AN Oldham business is facing an uncertain future after being left with £145,000 of unpaid invoices following the collapse of Carillion.

Neil Skinner, owner of Johnson Bros Ltd, a building, joinery and property maintenance company, is facing a long battle to build up work and finances in order to recover from the substantial loss.

Construction giant Carillion, which provided services for schools, hospitals and prisons, went into liquidation in January under huge debts.

Oldham-based business Johnson Bros Ltd, which has been operating since 1965 and employs 10 people, had a maintenance contract through Carillion since 2014 however had faced issues with late payment of invoices for work.

Mr Skinner, who bought the company in 2004, said: “A few years ago Carillion were reasonably okay at paying our invoices, but even this was based on the fact that we could threaten to stop working in the middle of a job if we didn’t get paid for the work we had done up to that point.

“They paid us under these circumstances but only because they knew any delay would look bad for their performance index.

“Even so, payments still often went over sixty days, with a lot of chasing, and once the job for a particular customer was finished our sanction, to stop working, was gone and their payments just stopped.

“Carillion finally resorted to using all the familiar late payment tactics from finding fault with an invoice, referral to their India accounts office, statement queries, disputed invoices paid, and so on.”

He added that the company, based on Overens Street, were owed over £145,000 by the end of 2017 and Carillion put forward a new payment scheme.

Mr Skinner continued: “They imposed a 15% non-negotiable discount on our work or said they would send all unpaid invoices back to their quantity surveyor’s (QS) department.

“We were faced with a choice of taking the reduction in order to get paid 85% of what we were owed or never know when we would be able to get any of the money.

“We reluctantly signed this contract on the Friday and they went bump the Monday, 10 days before the first part payment was due.

“As a result of Carillion’s late payment tactics small enterprises like mine will now be suffering greatly, if not terminally.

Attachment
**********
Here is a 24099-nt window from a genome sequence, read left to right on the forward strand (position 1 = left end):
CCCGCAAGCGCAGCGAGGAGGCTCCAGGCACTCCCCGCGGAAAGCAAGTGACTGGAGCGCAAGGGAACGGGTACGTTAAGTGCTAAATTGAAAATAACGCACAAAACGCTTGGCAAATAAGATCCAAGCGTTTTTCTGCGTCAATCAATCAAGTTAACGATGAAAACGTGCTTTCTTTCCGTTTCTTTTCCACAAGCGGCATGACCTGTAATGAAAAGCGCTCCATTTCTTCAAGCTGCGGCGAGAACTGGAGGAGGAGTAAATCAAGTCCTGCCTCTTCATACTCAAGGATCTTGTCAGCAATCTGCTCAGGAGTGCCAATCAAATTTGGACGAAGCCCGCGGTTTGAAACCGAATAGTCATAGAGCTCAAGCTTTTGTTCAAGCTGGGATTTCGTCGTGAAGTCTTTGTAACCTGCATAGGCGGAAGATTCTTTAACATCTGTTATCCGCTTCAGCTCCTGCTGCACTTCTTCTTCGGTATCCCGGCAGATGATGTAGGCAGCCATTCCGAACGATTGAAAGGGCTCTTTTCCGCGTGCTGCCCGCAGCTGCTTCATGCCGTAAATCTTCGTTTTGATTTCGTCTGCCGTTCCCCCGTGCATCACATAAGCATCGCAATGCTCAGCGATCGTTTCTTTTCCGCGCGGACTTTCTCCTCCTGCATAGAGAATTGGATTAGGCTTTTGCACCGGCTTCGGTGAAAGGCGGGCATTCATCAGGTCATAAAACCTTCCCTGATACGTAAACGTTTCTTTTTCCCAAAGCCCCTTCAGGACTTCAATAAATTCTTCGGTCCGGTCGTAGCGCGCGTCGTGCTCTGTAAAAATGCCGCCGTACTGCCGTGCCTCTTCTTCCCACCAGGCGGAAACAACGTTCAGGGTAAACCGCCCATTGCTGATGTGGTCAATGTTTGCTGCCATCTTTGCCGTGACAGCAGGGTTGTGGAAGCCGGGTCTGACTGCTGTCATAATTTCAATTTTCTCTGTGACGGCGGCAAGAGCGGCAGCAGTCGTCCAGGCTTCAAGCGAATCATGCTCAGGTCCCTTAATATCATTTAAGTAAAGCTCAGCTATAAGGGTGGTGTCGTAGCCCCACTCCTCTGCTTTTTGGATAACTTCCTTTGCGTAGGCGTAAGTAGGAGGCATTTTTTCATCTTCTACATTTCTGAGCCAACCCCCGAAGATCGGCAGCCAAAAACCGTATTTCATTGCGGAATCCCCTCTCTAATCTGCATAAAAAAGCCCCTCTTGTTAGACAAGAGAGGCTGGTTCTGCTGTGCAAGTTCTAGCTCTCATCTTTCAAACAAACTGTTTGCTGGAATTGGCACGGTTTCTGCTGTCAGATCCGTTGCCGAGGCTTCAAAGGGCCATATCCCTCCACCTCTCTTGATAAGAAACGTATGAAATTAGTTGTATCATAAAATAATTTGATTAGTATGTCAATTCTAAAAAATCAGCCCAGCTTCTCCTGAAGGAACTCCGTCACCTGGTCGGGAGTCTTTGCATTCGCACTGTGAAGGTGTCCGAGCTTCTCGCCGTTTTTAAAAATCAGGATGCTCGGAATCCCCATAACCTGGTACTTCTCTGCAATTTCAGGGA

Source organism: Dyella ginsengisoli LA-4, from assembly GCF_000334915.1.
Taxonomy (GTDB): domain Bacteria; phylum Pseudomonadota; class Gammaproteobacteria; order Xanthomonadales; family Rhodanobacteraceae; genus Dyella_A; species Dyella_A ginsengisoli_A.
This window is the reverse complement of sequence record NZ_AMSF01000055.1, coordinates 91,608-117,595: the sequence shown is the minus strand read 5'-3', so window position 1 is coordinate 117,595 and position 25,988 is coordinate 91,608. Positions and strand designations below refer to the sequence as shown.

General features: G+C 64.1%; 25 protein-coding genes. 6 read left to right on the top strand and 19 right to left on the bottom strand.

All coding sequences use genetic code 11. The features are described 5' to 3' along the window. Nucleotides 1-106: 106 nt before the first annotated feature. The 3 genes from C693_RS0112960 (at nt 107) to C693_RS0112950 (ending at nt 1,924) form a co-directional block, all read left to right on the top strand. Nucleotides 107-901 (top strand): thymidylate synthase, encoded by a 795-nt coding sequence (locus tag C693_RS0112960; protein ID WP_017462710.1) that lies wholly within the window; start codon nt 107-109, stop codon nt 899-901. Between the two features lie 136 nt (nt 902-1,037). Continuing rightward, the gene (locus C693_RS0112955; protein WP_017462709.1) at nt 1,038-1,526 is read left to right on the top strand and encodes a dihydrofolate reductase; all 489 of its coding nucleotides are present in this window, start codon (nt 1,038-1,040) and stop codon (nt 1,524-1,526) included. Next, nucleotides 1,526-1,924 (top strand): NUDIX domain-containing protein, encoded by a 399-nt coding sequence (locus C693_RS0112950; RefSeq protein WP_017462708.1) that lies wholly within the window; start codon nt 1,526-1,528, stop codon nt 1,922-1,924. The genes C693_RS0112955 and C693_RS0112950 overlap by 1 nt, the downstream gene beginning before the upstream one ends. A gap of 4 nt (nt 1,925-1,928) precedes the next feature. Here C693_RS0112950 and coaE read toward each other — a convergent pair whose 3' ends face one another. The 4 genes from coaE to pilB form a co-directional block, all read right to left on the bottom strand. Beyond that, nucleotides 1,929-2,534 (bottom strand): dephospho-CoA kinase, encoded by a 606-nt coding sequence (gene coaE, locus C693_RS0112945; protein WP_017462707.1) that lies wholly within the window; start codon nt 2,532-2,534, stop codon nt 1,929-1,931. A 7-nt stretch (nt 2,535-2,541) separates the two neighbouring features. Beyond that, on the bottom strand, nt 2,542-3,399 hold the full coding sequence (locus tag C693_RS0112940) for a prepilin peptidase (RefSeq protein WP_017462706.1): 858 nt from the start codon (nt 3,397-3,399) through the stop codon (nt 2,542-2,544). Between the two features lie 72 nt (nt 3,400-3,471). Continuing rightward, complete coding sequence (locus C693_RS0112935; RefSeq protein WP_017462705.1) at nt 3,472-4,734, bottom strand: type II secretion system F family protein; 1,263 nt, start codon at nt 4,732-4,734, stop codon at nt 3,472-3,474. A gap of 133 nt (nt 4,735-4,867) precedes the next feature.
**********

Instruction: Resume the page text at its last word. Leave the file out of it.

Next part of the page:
“They know late payment can destroy small businesses but they rely on this tactic to ‘cook the books’ and be seen to be profitable themselves, although recent events have shown that, in reality, they have overstretched themselves.

“Carillion owe us well over 15% of our average turnover and, following a difficult year last year, this money is much needed to help us survive.”

Mr Skinner added that although there has been two redundancies at the firm since the Carillion announcement, he is optimistic that they will recover going forward.

“It will be a lot of hard work but we will keep going,” he said.

“We’re looking for more work and contracts and speaking to our current clients.

“We are rejigging the website and networking.

“Our employees are supportive of the firm and are aware of the situation.

“I’ve faced a similar situation before following the financial crisis in 2007-2008 and we worked hard to recover from that so I am optimistic we can do it again.”

He added that he has been in contact with Oldham East and Saddleworth MP Debbie Abrahams following the collapse, and hoped that there could be cross-party support to improve working situations for business like his.

Mrs Abrahams, who is also Shadow Work and Pensions Secretary, has previously campaigned against late-payment tactics used by companies.

She said: “I’ve been running my Be Fair - Pay on Time campaign for several years to highlight the bullying tactics of large companies like Carillon who use late payments against smaller sub-contractors as if it’s an acceptable business practice.

“I put down amendments to the 2014 Small Business Bill which would have not only strengthened action to combat late payments, but which would also have protected small businesses should tier one suppliers like Carillion go bust.

“Unfortunately the Government refused to adopt these and we are seeing the devastating consequences for small businesses now, including one in Oldham.

“Carillion’s habitual late payment tactics have left Johnson Bros facing a very uncertain future unless work picks up for them.

“It has been clear for months that Carillion has been in difficulty but the Government has continued to hand over contracts to the company even after profits warnings were issued.”